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Comment Re:I don't understand the opposing argument. (Score 1) 258

In central London where these routes are being constructed, you'll find very few "elderly, young or poor" driving anyway. There's already a congestion charge to pay if you drive in the centre and there's very few places to park. Very few people commute by car into the centre as there's almost no parking so the only people who do tend to be people who are sufficiently high up in a company that they can persuade their company to pay for a parking space. This is a city in which you can sell a garage in the centre for over £100,000. As a result, the vast majority of people commuting do it by tube, bus, bike or walk - or perhaps some combination. I get a train to London Bridge and then take a hire bike to the office. Most of the traffic I see during the rush hours is made up of:

* Buses
* Construction Vehicles
* Black Cabs
* Delivery Vehicles
* High-end hire cars

Comment Re:No KSP at SpaceX? (Score 4, Informative) 213

Firstly, I think SpaceX were trying to get away from parachute recoveries. The Shuttle solid booster rockets used to parachute down into the ocean, but the problem with that is that they need completely cleaning out and refurbishing between each flight.

Secondly, they would need more than parachutes to recover the first stage because it is travelling so fast when it separates (not sure of the exact number, but somewhere between 2 and 4 Kilometers per second). They have to do a retrograde burn to slow down enough to safely re-enter the atmosphere.

Comment Re:Old git speaking here... (Score 1) 942

The thing is, I'm not sure the vast majority of people do still use those imperial units. UK schools have taught in metric units for the last 40 years, and all food and drink (with the exception of draught beer and cider) has had to sold with metric labelling for the last 20 years. I'm 41, and although I have a good idea of what an inch and a foot is, I have no particularly intuitive feeling for a pound or an ounce, so I always have to the mental conversion to grams or kilograms first, and I grew up at a time when imperial measured labelling was more common.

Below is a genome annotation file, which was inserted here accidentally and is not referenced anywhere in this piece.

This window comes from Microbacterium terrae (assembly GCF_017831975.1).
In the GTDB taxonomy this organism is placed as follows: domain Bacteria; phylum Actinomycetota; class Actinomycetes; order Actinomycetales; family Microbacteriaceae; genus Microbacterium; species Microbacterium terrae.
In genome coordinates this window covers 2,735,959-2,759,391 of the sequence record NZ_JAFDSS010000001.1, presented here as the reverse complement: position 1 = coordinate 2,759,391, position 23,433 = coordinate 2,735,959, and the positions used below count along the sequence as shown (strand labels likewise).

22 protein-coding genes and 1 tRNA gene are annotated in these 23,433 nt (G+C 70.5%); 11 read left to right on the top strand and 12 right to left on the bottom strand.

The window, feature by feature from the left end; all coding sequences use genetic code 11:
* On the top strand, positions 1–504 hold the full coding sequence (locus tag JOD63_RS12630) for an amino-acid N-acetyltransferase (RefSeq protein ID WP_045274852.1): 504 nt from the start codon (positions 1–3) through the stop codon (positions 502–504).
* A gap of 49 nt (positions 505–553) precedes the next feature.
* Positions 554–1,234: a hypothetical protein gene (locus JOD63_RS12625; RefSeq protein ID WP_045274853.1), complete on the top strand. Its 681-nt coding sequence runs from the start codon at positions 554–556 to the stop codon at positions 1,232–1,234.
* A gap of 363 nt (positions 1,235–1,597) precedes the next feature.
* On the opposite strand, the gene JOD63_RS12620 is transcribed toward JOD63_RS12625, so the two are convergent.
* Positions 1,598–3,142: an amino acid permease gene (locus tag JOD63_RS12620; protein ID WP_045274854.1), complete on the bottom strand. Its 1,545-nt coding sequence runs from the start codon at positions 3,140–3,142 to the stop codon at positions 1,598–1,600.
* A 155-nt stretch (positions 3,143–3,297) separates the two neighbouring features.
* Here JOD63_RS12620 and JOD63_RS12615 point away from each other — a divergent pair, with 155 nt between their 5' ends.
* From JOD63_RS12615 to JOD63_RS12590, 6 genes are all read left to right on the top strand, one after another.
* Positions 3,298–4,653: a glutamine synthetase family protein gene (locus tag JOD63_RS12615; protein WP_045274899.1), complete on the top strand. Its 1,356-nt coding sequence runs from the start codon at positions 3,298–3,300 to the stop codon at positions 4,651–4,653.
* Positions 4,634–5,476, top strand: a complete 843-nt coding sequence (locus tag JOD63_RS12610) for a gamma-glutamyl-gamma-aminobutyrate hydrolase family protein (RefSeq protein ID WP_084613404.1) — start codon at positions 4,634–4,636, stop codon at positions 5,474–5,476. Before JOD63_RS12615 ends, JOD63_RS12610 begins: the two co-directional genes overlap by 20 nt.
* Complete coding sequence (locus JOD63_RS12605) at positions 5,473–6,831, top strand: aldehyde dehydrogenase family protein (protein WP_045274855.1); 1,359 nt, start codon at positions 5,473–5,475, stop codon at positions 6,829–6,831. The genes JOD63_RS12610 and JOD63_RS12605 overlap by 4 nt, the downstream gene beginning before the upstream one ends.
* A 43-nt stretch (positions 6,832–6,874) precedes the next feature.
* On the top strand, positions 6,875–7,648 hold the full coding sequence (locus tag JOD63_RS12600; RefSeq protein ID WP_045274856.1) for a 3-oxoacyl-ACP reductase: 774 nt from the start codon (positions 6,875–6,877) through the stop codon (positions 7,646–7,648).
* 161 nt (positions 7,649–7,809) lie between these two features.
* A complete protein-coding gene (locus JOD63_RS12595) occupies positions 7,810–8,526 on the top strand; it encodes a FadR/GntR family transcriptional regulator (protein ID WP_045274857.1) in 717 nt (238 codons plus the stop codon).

Comment Re:This is not government policy (Score 1) 942

The thing I find interesting is that David Cameron is probably among the last set of people in the UK to have been taught any imperial measures in school - in fact he would have been eight years old in 1974 when using metric units in schools became compulsory, so it's possible he could have been taught both imperial and metric (Unless private schools were exempt from such rules, I guess).

Certainly anyone aged 44 or under in the UK will have grown up with the metric system in school.

Comment Re:But it failed (Score 1) 54

Yeah, that bit was pretty alarming. Imagine being encased in that suit, unable to move your arms and suddenly a spark gets in and sets your clothes or hair on fire. I'd be interested to know if he had any kind of alarm he could press to get people to run in with extinguishers and the like.

Comment Not a planning issue in this case. (Score 1) 127

There are several comments suggesting that they had simply planned badly at the start of the project, which had resulted in a bad engine choice.

He actually mentions it in the article; Unreal Engine 4 only became available at a feasible price when they had started the project.

Comment England is pretty bright (Score 1) 55

Looking at the map in the UK, the vast majority of England is coded yellow or worse (5.6 - 6.0 - suburban sky). In some places you can can get green coded (6.1 - 6.5 - suburban / rural transition), and there's only four areas coded blue (6.6 - 7.0, rural), which are along the border with Scotland, a chunk of Cornwall, a very small bit of the North Norfolk coast at Wells-next-the-sea, and a bit at the border with Wales. Wales in general fares better with some proper dark places through the central and western of the country, as does Scotland in the highlands and along the border with England. Northern Ireland has a few spots of 'blue' in the north and southwest of the country.

Anyway, for me a it's a little disappointing - It'd be many hours drive to get to anywhere rated 'blue' or darker, and over an hour to get to the only place in the whole of the southeast rated 'green'.

Comment Re:and what about the welfare for the people autom (Score 1) 216

Just because occupations have popped up to replace these lost jobs in the past doesn't mean that they will in the future.

As machines become more and more capable, they can accomplish more and more of the things that previously only people could do, and will presumably tend towards being able to do anything a human could do. As we get closer to that point, it's quite possible there will be increasingly large sections of the population who find themselves effectively unemployable as there's very little they can do that cannot be done more cheaply by a machine.

It's nice to think that the new occupations will pop up to give us all something to do, but I think to believe that is basically an article of faith. I don't see any evidence that suggests it's guaranteed.

Comment You can get a taste of it with Kinect + Oculus (Score 3, Interesting) 59

I've been experimenting with using the Kinect for body positioning - allowing you to walk around a virtual room by walking around a real one. There are two big problems: First, the fidelity of the Kinect isn't great, so positioning is a bit inaccurate and gets jumpy with distance. Second, I had to make a cord bundle extension to give me room to walk about and you're always worried about tripping over it.

Last yeer I kudn't spel Engineer. Now I are won.